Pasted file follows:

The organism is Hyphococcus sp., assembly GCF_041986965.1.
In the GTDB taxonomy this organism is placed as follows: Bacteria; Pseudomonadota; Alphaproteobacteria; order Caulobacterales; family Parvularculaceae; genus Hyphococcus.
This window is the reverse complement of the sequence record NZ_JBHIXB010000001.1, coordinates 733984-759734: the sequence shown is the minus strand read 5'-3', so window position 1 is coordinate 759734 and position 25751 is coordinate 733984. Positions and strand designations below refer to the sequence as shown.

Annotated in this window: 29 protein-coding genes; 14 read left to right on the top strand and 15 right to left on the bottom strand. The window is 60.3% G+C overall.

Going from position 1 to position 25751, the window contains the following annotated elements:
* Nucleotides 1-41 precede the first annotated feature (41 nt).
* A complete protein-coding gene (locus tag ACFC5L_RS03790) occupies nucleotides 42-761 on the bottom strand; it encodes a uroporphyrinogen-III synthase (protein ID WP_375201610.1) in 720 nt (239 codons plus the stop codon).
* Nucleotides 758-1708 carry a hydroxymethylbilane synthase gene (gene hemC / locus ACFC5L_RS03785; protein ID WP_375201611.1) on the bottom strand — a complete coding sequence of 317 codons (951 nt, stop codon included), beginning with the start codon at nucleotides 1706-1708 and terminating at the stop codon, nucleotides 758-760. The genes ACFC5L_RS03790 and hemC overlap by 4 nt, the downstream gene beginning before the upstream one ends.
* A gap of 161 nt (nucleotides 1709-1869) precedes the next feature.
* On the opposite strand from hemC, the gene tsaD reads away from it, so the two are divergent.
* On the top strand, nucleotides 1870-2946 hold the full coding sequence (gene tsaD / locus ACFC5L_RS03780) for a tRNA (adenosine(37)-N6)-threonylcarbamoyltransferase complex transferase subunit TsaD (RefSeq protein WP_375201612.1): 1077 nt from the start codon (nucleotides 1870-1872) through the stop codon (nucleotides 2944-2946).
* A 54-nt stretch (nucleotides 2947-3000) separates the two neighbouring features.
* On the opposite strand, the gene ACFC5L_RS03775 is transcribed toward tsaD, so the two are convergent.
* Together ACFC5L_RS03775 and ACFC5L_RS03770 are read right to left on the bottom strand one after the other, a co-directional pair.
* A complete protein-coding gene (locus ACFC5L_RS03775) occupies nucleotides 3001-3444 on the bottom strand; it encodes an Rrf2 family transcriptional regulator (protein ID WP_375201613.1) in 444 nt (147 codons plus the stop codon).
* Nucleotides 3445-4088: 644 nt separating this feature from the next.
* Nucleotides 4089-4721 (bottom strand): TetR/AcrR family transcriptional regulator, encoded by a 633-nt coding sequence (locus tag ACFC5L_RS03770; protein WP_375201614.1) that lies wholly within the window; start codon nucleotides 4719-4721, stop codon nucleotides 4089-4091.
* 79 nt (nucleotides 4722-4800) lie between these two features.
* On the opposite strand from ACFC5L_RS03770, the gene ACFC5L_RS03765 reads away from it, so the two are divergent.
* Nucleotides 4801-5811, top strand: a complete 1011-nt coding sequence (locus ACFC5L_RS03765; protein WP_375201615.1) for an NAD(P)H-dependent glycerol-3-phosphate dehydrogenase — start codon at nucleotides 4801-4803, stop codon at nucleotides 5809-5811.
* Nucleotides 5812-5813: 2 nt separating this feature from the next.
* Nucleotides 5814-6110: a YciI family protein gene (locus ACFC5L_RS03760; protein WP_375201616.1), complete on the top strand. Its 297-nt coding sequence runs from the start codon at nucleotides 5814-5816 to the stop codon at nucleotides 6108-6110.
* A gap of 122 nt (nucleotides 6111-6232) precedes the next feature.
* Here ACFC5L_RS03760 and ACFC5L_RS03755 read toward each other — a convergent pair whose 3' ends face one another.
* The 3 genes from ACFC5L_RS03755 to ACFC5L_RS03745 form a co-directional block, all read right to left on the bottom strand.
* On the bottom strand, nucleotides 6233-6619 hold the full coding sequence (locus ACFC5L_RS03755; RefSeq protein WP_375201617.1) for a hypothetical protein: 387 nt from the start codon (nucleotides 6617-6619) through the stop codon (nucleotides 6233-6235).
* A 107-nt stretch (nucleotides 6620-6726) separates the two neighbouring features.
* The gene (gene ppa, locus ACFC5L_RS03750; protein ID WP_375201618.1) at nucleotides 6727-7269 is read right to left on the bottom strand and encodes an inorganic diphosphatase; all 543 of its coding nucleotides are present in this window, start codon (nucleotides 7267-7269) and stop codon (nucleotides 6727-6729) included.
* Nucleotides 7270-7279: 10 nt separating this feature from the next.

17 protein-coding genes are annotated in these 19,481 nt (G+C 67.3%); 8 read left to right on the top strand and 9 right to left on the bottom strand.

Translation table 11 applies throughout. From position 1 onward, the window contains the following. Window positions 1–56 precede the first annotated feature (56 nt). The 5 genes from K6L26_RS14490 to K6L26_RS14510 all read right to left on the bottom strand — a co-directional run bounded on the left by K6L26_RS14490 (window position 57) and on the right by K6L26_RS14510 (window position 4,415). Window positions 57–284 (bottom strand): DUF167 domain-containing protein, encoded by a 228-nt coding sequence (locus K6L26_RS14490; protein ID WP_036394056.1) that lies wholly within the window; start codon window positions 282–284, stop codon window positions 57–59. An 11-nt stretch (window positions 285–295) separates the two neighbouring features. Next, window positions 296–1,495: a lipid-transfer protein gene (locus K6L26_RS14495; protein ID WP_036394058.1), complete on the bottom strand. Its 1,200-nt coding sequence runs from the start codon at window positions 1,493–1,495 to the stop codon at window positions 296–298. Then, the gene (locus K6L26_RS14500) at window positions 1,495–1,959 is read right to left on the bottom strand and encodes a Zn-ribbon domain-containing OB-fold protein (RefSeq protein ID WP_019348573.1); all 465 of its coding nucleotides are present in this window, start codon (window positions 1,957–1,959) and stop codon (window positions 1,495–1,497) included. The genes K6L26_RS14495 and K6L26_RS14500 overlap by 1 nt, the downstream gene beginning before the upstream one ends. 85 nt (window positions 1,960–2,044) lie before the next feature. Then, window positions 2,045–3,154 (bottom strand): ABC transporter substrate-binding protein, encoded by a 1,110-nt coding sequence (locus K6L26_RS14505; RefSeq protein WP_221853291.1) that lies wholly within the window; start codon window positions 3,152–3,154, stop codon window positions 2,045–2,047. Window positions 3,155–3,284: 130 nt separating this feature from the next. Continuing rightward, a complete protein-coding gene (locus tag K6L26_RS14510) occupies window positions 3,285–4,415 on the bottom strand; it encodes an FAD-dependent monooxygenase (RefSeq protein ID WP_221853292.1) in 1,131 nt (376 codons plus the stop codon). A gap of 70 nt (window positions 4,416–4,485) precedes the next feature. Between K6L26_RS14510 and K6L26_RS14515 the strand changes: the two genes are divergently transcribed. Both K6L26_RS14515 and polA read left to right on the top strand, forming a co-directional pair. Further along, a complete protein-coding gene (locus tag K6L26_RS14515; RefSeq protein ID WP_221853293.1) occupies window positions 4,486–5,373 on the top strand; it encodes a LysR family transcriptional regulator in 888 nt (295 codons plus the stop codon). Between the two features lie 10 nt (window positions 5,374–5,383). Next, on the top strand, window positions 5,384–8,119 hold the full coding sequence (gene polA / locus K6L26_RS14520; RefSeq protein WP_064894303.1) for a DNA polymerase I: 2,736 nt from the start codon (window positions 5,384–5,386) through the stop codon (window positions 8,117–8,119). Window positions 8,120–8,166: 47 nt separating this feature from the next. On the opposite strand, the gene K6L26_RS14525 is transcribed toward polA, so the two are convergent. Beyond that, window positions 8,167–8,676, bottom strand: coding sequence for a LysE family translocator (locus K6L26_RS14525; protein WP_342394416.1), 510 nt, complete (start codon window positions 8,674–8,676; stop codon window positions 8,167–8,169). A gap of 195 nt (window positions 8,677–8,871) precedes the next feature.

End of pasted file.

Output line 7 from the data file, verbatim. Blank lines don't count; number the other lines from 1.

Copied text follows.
* A complete protein-coding gene (locus tag ACFC5L_RS03790) occupies nucleotides 42-761 on the bottom strand; it encodes a uroporphyrinogen-III synthase (protein ID WP_375201610.1) in 720 nt (239 codons plus the stop codon).